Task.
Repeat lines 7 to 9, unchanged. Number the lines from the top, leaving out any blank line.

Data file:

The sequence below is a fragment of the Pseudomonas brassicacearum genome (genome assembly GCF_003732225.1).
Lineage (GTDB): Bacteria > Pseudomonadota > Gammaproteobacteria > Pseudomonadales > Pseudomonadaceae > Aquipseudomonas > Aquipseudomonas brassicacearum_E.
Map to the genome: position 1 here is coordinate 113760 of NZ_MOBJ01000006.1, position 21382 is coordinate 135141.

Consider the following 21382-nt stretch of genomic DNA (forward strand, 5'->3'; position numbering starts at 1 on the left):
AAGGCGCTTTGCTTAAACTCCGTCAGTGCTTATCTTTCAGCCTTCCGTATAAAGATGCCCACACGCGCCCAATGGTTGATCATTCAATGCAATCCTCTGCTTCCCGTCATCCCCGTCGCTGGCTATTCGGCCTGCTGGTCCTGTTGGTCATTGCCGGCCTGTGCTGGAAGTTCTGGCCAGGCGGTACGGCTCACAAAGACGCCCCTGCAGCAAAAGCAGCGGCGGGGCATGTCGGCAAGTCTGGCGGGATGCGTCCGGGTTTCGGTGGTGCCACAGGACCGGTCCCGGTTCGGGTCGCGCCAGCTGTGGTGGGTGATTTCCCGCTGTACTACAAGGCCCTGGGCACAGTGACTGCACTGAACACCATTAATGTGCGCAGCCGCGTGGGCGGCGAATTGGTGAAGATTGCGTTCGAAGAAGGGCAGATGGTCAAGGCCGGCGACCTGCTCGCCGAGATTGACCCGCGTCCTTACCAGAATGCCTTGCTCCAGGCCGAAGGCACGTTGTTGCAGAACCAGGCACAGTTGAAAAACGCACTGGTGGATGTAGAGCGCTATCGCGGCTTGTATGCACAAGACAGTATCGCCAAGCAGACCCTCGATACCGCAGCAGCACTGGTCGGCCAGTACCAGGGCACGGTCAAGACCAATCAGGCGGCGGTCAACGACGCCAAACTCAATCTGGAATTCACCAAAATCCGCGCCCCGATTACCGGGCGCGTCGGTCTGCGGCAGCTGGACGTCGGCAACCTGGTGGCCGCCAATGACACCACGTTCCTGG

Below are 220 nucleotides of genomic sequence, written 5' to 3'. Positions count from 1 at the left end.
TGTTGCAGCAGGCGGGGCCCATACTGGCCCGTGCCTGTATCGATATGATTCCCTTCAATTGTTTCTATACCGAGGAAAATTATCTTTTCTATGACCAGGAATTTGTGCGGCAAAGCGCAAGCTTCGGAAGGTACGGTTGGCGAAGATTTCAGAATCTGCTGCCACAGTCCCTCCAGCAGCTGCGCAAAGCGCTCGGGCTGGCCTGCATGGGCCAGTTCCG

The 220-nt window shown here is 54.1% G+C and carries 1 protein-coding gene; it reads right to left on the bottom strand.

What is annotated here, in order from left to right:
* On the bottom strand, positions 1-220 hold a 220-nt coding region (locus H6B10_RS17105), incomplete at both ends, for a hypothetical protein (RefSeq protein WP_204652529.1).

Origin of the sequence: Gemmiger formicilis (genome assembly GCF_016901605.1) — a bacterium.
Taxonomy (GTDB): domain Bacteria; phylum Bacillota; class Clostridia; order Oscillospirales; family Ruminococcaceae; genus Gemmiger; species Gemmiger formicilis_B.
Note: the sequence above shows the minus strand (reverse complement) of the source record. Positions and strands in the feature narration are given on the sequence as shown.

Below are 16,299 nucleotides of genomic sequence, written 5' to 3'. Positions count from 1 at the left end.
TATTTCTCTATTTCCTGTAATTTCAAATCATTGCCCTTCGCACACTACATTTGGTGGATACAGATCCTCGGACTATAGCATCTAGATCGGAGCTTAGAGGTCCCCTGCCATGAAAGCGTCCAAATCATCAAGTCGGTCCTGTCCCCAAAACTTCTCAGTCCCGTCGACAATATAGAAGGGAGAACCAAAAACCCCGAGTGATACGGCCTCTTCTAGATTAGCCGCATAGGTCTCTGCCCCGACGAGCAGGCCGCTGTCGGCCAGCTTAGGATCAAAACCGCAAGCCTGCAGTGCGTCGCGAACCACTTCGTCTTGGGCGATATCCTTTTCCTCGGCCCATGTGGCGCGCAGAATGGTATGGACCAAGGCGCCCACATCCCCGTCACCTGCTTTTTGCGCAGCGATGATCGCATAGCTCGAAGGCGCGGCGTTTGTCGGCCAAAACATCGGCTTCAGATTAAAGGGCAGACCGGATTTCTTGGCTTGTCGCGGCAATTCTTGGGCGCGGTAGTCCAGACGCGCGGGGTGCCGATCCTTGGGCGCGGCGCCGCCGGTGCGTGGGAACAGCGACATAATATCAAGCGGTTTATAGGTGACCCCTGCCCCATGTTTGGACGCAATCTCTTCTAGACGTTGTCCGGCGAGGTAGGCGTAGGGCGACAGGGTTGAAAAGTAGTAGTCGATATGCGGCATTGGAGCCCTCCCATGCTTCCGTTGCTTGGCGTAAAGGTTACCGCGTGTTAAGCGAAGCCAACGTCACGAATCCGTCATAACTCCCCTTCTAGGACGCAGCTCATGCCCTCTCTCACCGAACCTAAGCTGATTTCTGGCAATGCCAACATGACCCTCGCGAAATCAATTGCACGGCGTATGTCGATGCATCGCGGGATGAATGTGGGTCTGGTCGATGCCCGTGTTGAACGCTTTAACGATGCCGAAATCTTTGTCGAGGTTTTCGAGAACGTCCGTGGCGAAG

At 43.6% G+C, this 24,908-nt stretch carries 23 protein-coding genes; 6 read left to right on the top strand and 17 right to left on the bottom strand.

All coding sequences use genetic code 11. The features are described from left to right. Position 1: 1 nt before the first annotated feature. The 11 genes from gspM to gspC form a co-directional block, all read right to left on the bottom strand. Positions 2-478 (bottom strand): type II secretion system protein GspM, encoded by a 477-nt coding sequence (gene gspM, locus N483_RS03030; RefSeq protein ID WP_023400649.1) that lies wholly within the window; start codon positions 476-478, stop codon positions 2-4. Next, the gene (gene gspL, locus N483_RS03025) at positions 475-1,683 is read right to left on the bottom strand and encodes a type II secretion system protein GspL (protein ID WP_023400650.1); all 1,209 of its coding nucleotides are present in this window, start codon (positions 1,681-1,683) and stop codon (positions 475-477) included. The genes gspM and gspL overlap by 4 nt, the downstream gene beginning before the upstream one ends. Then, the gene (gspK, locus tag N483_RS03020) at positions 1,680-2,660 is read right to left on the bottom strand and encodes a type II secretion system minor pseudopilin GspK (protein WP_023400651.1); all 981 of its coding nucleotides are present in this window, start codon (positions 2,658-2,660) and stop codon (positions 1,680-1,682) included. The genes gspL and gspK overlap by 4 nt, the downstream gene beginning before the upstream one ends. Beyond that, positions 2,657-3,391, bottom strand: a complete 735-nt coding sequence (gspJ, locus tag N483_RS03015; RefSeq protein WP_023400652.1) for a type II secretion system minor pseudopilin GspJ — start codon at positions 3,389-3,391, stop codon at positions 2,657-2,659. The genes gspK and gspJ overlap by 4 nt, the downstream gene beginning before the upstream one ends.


TGTTGCAGCAGGCGGGGCCCATACTGGCCCGTGCCTGTATCGATATGATTCCCTTCAATTGTTTCTATACCGAGGAAAATTATCTTTTCTATGACCAGGAATTTGTGCGGCAAAGCGCAAGCTTCGGAAGGTACGGTTGGCGAAGATTTCAGAATCTGCTGCCACAGTCCCTCCAGCAGCTGCGCAAAGCGCTCGGGCTGGCCTGCATGGGCCAGTTCCG

The 220-nt window shown here is 54.1% G+C and carries 1 protein-coding gene; it reads right to left on the bottom strand.

What is annotated here, in order from left to right: